A Double Dose of Protection

The primary shutoff and secondary moisture trap work in tandem to keep waste from fouling your vacuum pump
A Double Dose of Protection
Figure 1


I’m looking for an explanation or a description of how the primary shutoff works. Maybe I’m confused, but it seems the secondary should be plenty protection for a vacuum truck. What can you do to help me understand the primary and why it is so important?

Jack Hempstead, Billings, Mont.



The purpose of the primary shutoff as well as the secondary moisture trap is to provide protection for the vacuum pump. This is accomplished by making sure that waste — solid or liquid — does not work its way into the vacuum pump, where it can cause damage and prompt expensive repairs. So how does it work?

Sometimes a picture provides more insight than words. Take a look at the basic primary design as shown in Figure 1.

In the photograph, you can see the area called the cage, where the ball float rises and drops depending on the amount of waste in the tank. As the tank fills, the ball rises, and when the tank is nearly full, the ball seals off the passage to the secondary. If left operating, the pump will attempt to create more vacuum but with the passage to the secondary now sealed shut, the vacuum relief valve will need to open and relieve the increasing amount of vacuum. These two components, the primary shutoff and vacuum relief, work together to save the life of your vacuum tank and pump.

There is no doubt that, over time, random bits of debris get caught in the airflow and head up through the primary shutoff. More and more, especially if the tank fills to capacity, the waste and the water eat away at the primary. As you see in Figure 1, the cage is painted with primer to help prevent rust and corrosion.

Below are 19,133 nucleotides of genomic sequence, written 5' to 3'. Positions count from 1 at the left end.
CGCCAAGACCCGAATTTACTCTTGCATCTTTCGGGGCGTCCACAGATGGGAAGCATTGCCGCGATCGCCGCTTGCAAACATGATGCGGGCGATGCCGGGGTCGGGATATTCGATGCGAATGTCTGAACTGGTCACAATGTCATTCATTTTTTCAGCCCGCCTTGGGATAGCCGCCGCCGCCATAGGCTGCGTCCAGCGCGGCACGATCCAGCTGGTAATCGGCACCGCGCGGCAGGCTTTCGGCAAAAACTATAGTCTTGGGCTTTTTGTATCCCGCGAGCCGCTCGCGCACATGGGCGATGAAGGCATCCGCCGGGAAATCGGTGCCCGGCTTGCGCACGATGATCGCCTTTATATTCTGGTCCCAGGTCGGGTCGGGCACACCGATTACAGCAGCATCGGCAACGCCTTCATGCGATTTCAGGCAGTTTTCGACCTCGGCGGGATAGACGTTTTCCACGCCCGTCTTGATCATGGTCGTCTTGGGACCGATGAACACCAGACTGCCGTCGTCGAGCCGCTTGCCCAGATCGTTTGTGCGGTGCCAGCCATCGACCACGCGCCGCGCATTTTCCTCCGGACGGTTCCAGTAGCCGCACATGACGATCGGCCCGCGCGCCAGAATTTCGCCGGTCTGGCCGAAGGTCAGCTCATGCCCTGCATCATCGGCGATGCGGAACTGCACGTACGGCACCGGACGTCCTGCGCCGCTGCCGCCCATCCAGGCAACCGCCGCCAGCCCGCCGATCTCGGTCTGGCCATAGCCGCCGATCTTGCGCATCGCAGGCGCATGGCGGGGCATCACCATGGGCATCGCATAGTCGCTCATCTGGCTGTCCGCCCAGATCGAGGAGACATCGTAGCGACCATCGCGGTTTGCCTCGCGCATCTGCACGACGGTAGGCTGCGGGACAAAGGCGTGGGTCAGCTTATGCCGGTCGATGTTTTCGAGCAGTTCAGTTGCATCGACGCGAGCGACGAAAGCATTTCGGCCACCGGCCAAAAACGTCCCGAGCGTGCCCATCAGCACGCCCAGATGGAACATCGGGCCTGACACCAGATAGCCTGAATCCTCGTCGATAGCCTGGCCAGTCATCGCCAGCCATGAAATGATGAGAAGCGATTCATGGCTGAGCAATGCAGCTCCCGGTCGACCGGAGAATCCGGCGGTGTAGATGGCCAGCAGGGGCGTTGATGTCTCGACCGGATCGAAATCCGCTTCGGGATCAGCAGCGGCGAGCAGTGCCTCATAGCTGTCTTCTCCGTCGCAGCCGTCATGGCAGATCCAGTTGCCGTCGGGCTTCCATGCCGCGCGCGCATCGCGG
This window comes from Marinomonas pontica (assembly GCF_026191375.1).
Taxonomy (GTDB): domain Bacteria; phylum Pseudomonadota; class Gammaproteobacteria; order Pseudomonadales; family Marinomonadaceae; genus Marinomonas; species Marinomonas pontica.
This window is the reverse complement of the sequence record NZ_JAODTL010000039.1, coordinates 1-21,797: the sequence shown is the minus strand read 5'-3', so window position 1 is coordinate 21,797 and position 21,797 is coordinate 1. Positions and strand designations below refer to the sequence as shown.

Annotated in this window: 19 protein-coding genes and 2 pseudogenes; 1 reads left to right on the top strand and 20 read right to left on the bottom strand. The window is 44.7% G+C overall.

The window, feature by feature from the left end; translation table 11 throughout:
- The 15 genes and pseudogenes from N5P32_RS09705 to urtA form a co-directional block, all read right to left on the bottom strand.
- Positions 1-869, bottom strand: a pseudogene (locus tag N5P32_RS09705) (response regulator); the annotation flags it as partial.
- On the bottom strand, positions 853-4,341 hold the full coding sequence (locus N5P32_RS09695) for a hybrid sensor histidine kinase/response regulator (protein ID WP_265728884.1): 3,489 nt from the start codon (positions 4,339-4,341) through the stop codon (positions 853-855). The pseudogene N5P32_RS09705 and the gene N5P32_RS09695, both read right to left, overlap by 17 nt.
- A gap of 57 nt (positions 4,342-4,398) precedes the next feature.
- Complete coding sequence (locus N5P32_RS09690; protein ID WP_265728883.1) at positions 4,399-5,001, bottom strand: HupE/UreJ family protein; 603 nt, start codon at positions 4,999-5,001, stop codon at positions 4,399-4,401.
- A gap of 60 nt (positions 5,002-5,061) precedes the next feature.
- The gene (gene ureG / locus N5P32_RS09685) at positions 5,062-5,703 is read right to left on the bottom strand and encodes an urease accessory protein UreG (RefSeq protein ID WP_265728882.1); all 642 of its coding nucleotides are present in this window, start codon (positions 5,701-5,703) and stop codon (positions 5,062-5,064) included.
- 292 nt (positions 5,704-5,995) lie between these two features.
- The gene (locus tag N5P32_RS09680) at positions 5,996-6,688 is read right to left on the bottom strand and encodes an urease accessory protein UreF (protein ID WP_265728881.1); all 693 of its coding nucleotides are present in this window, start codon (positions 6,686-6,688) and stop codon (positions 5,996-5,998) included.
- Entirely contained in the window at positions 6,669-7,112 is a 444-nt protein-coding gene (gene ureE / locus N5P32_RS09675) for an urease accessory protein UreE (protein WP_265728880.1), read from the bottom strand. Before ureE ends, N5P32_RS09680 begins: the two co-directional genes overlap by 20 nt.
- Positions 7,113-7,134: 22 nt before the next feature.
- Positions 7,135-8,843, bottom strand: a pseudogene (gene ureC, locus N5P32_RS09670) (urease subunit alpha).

As the airflow of vacuum moves at a steady rate, and then rests overnight, it is impossible to stop corrosion entirely. Figure 2 is a photograph showing the internal wear and tear of a primary shutoff. The sludge builds up and moisture attacks the steel. You can clearly see the ball float in the primary.

What can occur is that the bottom bar that keeps the stainless steel ball in the cage corrodes and the ball falls to the floor of the tank, removing a line of protection for the pump.

Nearly all vacuum trucks take advantage of the primary shutoff. It is not necessary, but when it comes to the economics of running a vacuum truck, its nominal cost promotes longevity and profitability for the pumper.


Truck Corner Quiz Winner Announced

Congratulations to our “Test Your Vacuum Truck Knowledge” quiz winner, Todd Boelter from Minden, Nev. Todd was the first entry to come up with all the right answers to the Truck Corner test that ran in the May issue of PRO. For those of you who played and for those who are still wondering, here are the correct answers to last month’s quiz:

1. C

2. B

3. C

4. D

5. D

6. F

7. F

8. A

9. B

10. A.

For being the first reader to answer all the questions correctly, Todd received a copy of the book, Pumper 101 – The Complete Guide Owning and Operating a Vacuum Truck. Thanks to all who entered.


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